If price crosses above upper band and then back below and if FCC is required and if open and clo-....
Eh.. Maybe we will check the code itself and use that instead. Let's move on.
The script contains two condition flags that must be
true before a signal is produced. These two are called
wentAbove. As the names suggest, these are the condition flags for did price go below lower band and did price go above upper band. Using these flags we can determine if the price across the outside of the bands before crossing back inside.
We will start off with this: if price closes below lower band, then set condition flag
wentBelow as true. And if
resetMiddle is false, we will reset the other condition flag
wentAbove to false here.
if prices < lower thenwentBelow = trueif resetMiddle == false thenwentAbove = falseendend
Next, we will check if the prices are above the lower band, but only continue if the
wentBelow is also true. If it is, then we will check if
requireFCC is set to true, and when it is not we just change the result. If it is, then we will check if the open price is also above the lower band. This is the Full-Candle-Cross.
if prices > lower and wentBelow thenif requireFCC thenif open > lower thenresult = SignalBuyendelseresult = SignalBuyendend
Lastly, if we went below and want to reset middle, we do so once prices cross above the middle line.
if resetMiddle and prices > middle and wentBelow thenwentBelow = falseend
And that's that for the buy signal. Hopefully it was broken down well enough for you to get the hang of it.
The logic is the exact same for the sell signal; it's just upside down. Instead of checking if prices went below lower and back above, we check if the prices went above the upper band and then back below.
-- Initial condition flag check and-- set when prices go above upper.if prices > upper thenwentAbove = trueif resetMiddle == false thenwentBelow = falseendend-- We came back below upper band?if prices < upper and wentAbove thenif requireFCC then -- Is FCC required?if open < upper then -- Is it a FCC?result = SignalSell -- It is.endelse-- FCC not required, time for a signalresult = SignalSellendend-- Reset flag below middle line,-- if we ever went above the upper.if resetMiddle and prices < middle and wentAbove thenwentAbove = falseend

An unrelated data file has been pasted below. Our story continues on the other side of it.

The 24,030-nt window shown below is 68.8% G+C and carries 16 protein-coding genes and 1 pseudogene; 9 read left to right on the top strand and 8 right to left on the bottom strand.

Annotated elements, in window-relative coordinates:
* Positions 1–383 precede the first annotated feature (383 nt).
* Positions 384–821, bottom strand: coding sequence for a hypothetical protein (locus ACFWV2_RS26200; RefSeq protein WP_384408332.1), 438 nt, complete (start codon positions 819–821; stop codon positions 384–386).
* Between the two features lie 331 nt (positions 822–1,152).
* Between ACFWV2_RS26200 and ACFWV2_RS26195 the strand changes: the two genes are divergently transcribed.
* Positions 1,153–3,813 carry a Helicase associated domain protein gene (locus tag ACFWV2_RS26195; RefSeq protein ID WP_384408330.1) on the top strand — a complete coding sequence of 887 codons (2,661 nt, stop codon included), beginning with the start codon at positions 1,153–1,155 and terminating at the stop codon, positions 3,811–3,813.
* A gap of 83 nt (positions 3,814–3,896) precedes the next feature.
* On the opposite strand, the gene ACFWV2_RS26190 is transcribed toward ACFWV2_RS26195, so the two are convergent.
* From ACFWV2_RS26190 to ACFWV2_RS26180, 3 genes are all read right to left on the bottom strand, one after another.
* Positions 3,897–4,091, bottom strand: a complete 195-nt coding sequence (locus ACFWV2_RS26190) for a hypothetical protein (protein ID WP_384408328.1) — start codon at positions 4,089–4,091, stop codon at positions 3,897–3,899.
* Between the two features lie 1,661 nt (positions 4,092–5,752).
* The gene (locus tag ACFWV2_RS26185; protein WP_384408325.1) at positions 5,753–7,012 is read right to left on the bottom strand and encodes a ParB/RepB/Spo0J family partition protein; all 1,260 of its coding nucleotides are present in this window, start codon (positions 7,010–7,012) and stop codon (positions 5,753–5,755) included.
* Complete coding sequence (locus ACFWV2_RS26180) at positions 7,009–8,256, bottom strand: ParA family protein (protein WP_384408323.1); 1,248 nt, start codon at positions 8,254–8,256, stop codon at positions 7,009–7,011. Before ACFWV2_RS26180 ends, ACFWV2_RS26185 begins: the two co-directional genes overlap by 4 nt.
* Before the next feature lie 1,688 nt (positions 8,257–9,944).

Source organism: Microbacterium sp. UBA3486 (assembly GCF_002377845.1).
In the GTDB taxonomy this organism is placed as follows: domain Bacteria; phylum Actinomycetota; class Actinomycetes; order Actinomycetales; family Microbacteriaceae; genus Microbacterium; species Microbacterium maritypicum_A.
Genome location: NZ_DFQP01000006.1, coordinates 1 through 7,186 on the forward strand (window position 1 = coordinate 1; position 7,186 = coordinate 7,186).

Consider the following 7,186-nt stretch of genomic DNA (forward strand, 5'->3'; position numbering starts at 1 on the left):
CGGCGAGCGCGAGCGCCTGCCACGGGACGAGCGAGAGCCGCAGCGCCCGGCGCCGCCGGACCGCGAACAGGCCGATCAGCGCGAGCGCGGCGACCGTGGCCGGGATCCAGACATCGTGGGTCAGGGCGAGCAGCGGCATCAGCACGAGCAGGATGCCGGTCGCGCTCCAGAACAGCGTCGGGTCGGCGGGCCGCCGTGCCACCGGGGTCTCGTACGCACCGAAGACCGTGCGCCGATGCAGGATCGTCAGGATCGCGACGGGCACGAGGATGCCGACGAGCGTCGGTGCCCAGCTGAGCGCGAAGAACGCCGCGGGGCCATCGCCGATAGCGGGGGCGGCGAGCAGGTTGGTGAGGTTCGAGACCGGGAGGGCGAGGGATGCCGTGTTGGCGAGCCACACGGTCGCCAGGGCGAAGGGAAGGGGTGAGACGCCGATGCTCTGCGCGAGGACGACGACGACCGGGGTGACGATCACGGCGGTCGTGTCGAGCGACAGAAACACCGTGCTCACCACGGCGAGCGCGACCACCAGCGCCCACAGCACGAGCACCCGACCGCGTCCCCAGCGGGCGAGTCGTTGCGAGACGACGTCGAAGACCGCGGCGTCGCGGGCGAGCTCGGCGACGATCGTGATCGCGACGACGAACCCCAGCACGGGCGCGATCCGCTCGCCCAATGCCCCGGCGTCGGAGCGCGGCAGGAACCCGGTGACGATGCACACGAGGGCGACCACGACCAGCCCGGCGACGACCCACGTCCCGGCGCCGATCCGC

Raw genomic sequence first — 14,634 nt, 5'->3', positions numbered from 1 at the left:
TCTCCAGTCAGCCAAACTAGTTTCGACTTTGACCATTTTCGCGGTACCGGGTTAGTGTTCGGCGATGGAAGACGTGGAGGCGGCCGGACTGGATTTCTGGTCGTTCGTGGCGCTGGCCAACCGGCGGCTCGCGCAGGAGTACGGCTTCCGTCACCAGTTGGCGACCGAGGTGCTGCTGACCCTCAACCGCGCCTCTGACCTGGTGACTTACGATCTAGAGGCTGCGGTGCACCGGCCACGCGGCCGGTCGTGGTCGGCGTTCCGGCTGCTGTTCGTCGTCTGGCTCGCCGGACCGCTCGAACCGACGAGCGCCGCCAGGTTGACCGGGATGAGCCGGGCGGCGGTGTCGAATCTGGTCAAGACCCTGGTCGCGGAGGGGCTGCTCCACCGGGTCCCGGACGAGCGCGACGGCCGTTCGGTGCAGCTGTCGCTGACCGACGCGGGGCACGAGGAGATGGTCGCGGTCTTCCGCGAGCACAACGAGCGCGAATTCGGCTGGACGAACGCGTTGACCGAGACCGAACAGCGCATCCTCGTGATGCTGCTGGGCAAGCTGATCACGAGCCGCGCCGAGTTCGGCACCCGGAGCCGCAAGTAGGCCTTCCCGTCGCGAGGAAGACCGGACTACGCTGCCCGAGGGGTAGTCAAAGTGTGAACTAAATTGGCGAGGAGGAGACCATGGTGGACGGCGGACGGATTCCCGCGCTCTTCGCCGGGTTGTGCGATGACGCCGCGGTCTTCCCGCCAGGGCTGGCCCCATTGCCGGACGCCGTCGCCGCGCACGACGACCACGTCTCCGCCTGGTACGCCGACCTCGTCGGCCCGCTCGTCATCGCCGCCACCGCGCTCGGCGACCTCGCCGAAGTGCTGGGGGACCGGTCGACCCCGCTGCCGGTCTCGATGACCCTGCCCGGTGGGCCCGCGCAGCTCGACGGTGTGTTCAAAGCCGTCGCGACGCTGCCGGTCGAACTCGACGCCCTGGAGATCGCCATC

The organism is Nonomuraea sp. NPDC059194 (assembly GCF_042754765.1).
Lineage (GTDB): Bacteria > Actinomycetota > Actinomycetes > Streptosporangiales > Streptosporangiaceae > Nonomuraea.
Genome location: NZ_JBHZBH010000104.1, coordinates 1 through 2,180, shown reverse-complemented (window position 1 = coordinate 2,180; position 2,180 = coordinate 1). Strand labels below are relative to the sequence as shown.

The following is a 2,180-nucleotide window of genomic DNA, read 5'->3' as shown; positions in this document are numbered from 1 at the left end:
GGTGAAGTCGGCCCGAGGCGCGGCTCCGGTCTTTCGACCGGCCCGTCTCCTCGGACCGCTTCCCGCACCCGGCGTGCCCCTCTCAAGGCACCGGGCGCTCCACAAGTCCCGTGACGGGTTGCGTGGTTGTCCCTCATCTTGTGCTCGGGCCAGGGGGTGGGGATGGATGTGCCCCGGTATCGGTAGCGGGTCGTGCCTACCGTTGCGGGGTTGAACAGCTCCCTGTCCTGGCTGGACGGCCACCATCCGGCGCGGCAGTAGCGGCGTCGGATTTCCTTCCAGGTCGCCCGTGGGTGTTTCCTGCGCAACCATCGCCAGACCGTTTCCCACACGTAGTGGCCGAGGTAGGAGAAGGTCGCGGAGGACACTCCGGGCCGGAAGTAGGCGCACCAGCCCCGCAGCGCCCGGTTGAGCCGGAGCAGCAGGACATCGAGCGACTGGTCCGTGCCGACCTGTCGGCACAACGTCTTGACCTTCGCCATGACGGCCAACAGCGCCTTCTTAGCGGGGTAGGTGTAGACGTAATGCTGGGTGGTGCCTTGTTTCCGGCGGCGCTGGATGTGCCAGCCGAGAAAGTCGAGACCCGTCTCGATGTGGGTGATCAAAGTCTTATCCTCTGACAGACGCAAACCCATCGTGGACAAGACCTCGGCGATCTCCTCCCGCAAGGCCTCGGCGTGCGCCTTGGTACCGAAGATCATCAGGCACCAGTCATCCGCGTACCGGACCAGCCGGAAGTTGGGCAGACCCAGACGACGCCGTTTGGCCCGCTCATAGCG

If sells after middle line are allowed and prices are above the line, then we will give a signal for sell:
if allowMidSells and prices > middle thenresult = SignalSellend
There is one trick before we hand out the final signal from this command. If it happens to be a buy signal, we want to check for a green candle: is the OPEN price smaller than CLOSE price?
Other than that, the final part is really simple.
local finalSignal = SignalNone-- Check if open is smaller than closeif open < prices and result == SignalBuy thenfinalSignal = SignalBuyelseif result == SignalSell thenfinalSignal = SignalSellend
And that's that! That is the custom command broken down into small chunks and hopefully this was helpful for you.
Now that you have the idea behind MadHatter's BBands, and digested the logic, you should be able to create similar logic with other indicators. For example, the RSI, MFI and STOCH should work great with this type of logic attached to them as they tend to overshoot above and below the thresholds which then produce early signals for bots.
That said, take it as a challenge and have fun making awesome scripts! You know what to do...